DEAR DR. ROACH: Please discuss Brugada syndrome. Three members of my family died from it before we finally got a diagnosis. Where does it come from? — V.K.
ANSWER: Brugada syndrome is an inherited, genetic condition. It seems to be caused by an abnormality in the genes that code for sodium channel proteins in the heart.
Brugada syndrome patients have an abnormal electrocardiogram and are at increased risk for serious abnormal rhythms of the heart, which can lead to sudden cardiac death.
It is rare in the United States, being more common in people of Asian descent, and is much more common in men than in women.
People with first-degree family members (parent, child or sibling) affected by Brugada syndrome should undergo screening, which includes a history, examination and electrocardiogram.
There is genetic testing available; however, the usefulness of this screening is not clear, as there are several types of mutations and not everyone with the mutation is at risk for developing the rhythm problems.
Since Brugada pattern EKGs may not show up until later in life, EKG screening for close relatives is recommended every year or two until age 50 or so, according to some experts.
People with Brugada pattern on EKG and a history of abnormal heart rhythm are treated with an AICD (automated implantable cardioverter-defibrillator), which can sense and treat an abnormal rhythm immediately, and has been proven to save lives. People who have Brugada pattern but have never had symptoms generally are not treated.
They should be carefully monitored and should promptly report symptoms that may otherwise be thought of no significance, including a simple faint, as this may prompt treatment in someone with Brugada pattern.
Further, some medications need to be avoided (see brugadadrugs.org) by people with the syndrome. I recommend www.brugada.org for more information and to support research.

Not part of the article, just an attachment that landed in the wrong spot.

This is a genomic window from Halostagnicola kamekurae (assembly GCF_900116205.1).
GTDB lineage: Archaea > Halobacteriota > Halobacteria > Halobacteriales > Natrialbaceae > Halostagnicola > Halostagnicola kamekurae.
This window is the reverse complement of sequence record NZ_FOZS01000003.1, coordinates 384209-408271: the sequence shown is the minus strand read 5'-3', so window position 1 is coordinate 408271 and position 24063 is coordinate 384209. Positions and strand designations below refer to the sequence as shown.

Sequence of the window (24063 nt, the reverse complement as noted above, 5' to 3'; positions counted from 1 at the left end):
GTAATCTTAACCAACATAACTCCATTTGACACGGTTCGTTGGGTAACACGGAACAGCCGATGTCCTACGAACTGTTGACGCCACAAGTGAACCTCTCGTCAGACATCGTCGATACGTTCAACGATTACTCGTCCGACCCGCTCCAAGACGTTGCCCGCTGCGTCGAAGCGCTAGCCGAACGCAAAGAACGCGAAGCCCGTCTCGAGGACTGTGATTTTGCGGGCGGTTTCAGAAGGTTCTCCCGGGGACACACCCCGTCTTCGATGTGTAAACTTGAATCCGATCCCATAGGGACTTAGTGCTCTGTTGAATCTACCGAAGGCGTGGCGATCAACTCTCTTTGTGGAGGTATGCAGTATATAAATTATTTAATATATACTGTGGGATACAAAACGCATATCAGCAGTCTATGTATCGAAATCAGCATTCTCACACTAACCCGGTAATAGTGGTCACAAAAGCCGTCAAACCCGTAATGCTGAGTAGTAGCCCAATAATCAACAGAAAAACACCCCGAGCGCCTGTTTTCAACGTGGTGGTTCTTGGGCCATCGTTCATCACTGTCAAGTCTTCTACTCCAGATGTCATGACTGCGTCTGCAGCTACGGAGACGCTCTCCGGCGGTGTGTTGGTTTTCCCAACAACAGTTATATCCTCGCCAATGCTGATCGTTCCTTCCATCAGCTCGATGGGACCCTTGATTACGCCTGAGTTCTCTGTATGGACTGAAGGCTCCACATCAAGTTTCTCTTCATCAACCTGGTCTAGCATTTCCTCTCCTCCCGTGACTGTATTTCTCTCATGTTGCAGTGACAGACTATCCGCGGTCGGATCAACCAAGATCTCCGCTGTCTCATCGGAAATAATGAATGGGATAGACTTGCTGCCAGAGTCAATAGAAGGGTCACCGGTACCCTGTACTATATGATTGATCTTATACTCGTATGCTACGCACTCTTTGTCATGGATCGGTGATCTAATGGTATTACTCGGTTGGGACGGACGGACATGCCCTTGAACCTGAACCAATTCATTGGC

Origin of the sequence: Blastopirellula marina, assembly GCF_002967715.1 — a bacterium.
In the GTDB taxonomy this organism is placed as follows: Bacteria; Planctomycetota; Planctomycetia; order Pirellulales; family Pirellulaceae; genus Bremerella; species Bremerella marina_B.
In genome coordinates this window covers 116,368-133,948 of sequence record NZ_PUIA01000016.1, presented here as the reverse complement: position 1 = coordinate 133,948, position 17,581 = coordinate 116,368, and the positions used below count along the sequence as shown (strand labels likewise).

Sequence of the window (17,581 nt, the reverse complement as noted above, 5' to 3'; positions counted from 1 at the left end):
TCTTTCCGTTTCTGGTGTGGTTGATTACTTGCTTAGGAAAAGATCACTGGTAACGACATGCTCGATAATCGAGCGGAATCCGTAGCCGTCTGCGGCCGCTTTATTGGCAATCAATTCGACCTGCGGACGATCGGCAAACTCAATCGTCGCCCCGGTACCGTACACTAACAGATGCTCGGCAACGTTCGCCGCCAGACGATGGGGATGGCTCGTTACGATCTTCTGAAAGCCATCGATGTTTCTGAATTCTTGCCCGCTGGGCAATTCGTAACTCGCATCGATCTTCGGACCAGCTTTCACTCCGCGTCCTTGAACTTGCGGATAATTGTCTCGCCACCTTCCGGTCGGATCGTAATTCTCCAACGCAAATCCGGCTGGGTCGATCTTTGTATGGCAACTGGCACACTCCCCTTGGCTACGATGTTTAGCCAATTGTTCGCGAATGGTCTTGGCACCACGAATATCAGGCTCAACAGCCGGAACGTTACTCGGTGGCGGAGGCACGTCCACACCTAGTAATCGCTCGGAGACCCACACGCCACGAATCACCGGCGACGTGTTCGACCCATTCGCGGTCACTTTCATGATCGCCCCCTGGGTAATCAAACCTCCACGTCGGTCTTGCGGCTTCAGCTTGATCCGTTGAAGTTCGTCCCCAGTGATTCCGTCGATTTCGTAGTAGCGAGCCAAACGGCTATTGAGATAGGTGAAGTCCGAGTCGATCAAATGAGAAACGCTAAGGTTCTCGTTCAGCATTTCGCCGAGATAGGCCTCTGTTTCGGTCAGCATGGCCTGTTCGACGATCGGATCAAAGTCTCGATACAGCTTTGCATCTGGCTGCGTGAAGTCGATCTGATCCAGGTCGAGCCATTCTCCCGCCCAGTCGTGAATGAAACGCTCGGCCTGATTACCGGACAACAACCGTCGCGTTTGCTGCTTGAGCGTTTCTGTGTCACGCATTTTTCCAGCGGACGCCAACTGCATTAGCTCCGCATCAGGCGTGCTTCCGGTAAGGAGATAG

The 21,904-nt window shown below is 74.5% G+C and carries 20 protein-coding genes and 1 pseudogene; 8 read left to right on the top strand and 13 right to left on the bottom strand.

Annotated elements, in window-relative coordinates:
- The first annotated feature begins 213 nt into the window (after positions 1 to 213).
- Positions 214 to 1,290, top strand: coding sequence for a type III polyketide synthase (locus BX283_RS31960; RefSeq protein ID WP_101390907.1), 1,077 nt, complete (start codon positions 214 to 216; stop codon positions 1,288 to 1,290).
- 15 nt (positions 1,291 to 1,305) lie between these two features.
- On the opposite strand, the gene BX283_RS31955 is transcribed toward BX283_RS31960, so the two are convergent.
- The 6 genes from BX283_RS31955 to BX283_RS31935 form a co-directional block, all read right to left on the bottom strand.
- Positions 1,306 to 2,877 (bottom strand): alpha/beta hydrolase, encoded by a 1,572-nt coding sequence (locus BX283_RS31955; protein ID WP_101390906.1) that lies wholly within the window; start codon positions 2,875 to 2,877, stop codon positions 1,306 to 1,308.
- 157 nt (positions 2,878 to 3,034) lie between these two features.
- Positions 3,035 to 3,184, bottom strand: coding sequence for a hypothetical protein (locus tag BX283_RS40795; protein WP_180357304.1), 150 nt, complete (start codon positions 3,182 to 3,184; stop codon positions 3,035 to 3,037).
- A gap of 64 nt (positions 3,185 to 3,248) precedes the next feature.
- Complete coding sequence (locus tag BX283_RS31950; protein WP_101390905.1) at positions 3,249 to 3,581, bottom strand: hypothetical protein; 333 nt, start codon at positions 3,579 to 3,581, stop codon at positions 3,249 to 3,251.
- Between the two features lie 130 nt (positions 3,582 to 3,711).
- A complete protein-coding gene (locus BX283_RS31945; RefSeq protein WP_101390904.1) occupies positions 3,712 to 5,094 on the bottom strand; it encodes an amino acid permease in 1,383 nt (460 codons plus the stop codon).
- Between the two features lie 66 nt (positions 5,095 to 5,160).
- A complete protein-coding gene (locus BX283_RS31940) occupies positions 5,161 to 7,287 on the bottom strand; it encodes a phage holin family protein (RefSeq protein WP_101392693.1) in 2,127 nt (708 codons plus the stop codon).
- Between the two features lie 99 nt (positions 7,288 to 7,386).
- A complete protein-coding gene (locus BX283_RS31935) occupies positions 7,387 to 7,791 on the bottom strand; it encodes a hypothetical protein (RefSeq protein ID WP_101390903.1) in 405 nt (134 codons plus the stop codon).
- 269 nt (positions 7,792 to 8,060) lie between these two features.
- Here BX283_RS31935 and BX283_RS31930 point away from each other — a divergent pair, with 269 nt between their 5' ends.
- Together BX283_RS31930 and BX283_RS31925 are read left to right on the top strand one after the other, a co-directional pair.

DEAR DR. ROACH: I had bronchiectasis for many years before being diagnosed. Two doctors have different opinions on the best way to treat it so that it won’t get any worse. What is your opinion on treatment? How bad can it get? — V.K.
ANSWER: Bronchiectasis is a chronic lung disease similar to chronic obstructive pulmonary disease (COPD).
Bronchiectasis is diagnosed by findings on X-ray and CT scanning in people with symptoms (cough and sputum production).
Many underlying conditions can lead to bronchiectasis. It is much more common in people older than 60, and is seen more often in women than in men. It runs from mild to quite severe.
Risk factors for developing bronchiectasis include rheumatologic diseases, such as rheumatoid arthritis; immune system diseases, especially deficiencies in antibodies; a history of having childhood infections, such as pneumonia or measles; and anatomical abnormalities. It also can be seen in people with cystic fibrosis.
Exacerbations of bronchiectasis are treated with antibiotics, and these are generally continued for 14 days, which is longer than needed for most people.
Treatment to prevent worsening of bronchiectasis depends on how severe it is and whether there is an underlying cause that can be treated. If there is not a treatable underlying cause, severe bronchiectasis may be treated with oral or inhaled antibiotics.
This therapy is reserved for people who have three or more exacerbations per year, and should be prescribed only by an expert in this disease. Inhalers, such as albuterol or steroids, are used only occasionally for bronchiectasis, as opposed to their use in COPD treatment, in which they are a mainstay of therapy.
Pulmonary physical therapy and pulmonary rehabilitation are useful and probably underutilized for bronchiectasis.
Dr. Roach regrets that he is unable to answer individual letters, but will incorporate them in the column whenever possible. Readers may email questions to ToYourGoodHealth@med.cornell.edu or request an order form of available health newsletters at 628 Virginia Dr., Orlando, FL 32803. Health newsletters may be ordered from www.rbmamall.com.